Most look at the Raiders barren cupboard of talent as an indictment against McKenzie, which to a degree is foolish. Team building is about trade-offs. Pre-McKenzie, Al Davis traded in continuity, long-term stability and salary cap flexibility year after year in his futile attempts to win now. He signed mediocre talent to mega-deals and continually swung and missed on high draft picks. His failure had significant long-term ramifications and everybody knew it. When he passed away, Hue Jackson ascended to power and traded 843 draft picks for Carson Palmer, who came fully equipped with pick-sixes aplenty and yet another terrible contract.

The pre-McKenzie Raiders were kind of like hoarders. Their house was a mess of colossal proportions and under Davis they never did anything about it. They needed a sensible person to come in and clean out the giant piles of garbage and rat feces, which is exactly what McKenzie’s done. He has purged the Raiders of bad contracts and has set them up to have cap flexibility and draft picks moving forward. And when he was hired, everybody agreed that was what he needed to do.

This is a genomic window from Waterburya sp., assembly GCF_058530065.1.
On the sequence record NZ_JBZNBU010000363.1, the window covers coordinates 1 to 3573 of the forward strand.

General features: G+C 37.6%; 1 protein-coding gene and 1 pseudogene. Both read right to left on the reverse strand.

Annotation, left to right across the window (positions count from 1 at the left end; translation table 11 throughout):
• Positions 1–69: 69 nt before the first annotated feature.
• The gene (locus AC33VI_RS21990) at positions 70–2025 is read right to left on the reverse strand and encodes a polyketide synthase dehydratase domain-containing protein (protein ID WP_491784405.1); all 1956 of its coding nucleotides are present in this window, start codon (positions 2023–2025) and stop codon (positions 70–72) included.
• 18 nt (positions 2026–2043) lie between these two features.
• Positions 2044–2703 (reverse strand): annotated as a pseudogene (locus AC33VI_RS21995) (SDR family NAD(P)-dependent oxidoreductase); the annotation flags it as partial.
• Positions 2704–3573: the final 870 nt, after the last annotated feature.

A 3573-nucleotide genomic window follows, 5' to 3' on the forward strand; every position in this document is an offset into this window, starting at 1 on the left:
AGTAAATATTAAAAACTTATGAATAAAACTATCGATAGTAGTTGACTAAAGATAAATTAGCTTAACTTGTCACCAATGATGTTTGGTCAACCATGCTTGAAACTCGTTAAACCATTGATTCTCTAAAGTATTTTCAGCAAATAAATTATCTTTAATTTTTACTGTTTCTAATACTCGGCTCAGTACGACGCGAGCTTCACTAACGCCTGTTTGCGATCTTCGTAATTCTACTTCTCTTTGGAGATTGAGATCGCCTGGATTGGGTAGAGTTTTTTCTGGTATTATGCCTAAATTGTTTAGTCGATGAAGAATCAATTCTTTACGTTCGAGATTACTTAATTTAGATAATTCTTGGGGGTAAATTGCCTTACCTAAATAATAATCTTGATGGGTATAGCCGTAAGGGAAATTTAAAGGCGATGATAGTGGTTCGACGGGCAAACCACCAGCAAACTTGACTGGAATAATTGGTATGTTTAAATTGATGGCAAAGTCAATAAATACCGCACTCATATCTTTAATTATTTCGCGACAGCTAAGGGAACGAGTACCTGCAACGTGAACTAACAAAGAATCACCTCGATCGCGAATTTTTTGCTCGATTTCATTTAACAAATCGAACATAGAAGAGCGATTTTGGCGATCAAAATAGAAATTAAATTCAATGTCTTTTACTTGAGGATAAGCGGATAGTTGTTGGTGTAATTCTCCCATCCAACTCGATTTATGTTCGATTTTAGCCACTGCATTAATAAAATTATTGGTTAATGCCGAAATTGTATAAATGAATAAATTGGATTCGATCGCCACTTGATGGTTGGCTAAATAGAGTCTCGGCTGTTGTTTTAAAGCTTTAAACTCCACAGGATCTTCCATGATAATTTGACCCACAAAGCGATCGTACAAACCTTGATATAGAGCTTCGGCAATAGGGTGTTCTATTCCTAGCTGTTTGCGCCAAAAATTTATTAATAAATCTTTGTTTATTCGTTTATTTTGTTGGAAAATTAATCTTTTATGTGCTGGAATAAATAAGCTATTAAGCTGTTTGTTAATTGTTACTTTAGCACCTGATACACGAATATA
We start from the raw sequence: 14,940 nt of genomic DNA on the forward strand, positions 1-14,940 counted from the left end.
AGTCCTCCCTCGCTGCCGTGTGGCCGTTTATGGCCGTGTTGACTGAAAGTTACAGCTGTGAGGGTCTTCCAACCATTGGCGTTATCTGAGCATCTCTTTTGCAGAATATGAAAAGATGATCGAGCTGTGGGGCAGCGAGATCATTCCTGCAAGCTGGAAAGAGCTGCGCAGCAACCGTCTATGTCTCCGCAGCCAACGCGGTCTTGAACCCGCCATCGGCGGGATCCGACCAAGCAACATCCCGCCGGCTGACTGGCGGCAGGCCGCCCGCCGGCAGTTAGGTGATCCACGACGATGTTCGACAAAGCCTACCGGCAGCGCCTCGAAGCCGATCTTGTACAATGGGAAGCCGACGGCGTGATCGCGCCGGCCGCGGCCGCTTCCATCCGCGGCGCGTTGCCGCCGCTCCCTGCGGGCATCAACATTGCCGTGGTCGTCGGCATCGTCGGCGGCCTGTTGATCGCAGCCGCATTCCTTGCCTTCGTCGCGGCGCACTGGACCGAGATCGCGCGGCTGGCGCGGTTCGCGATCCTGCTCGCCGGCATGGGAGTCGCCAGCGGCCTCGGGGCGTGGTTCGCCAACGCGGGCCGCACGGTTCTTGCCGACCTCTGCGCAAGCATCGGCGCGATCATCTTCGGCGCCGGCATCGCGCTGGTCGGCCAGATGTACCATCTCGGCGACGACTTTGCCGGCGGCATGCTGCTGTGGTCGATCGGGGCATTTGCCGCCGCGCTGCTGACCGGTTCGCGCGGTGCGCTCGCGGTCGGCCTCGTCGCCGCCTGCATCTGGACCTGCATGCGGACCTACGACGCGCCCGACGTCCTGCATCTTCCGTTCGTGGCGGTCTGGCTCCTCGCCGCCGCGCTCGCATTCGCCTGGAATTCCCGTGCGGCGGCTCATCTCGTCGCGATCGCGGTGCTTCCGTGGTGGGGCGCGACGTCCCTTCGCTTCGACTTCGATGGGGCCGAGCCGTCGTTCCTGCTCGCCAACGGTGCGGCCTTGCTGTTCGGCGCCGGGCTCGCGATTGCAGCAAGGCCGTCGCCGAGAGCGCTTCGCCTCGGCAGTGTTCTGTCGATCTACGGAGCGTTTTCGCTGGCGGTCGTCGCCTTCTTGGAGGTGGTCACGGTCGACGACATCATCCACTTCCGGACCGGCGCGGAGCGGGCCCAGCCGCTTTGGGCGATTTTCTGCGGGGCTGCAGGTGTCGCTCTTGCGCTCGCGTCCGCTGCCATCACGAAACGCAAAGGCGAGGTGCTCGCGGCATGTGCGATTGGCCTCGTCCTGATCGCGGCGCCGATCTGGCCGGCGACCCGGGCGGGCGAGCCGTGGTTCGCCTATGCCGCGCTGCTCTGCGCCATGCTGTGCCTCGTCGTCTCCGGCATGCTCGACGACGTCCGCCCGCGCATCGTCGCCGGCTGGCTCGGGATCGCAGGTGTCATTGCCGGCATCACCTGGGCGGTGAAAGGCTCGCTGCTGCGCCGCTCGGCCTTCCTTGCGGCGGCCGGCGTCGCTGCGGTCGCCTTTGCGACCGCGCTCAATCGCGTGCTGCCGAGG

The third and final step of the rebuild is to add talent. Coming into this offseason, expectations were high, but unrealistic. The Raiders had a ton of cap space, but very little capital in free agency. Again, there are trade-offs. It’s nearly impossible to bring in blue-chip free agents after two seasons of losing and purging salaries. It doesn’t help that the Coliseum is the worst venue in the league. But for all the obstacles he’s had to overcome, McKenzie certainly isn’t devoid of criticism.

He hit rough waters at the onset of free agency. The Raiders lost Jared Veldheer and LaMarr Houston, two fan favorites who ended up with Arizona and Chicago, respectively, on reasonable contracts. For a team that needs talent, it was tough to see them let two of their best players walk. They overpaid for Roger Saffold, a move that was almost universally scoffed at, before losing him too after he failed a physical. McKenzie wasn’t able to reel in any of the biggest fish, though it wasn’t for a lack of trying. The Raiders had interest in Darrelle Revis, but he shockingly (not shockingly) didn’t want to play in Oakland. They also had interest in DeSean Jackson, who signed with Washington.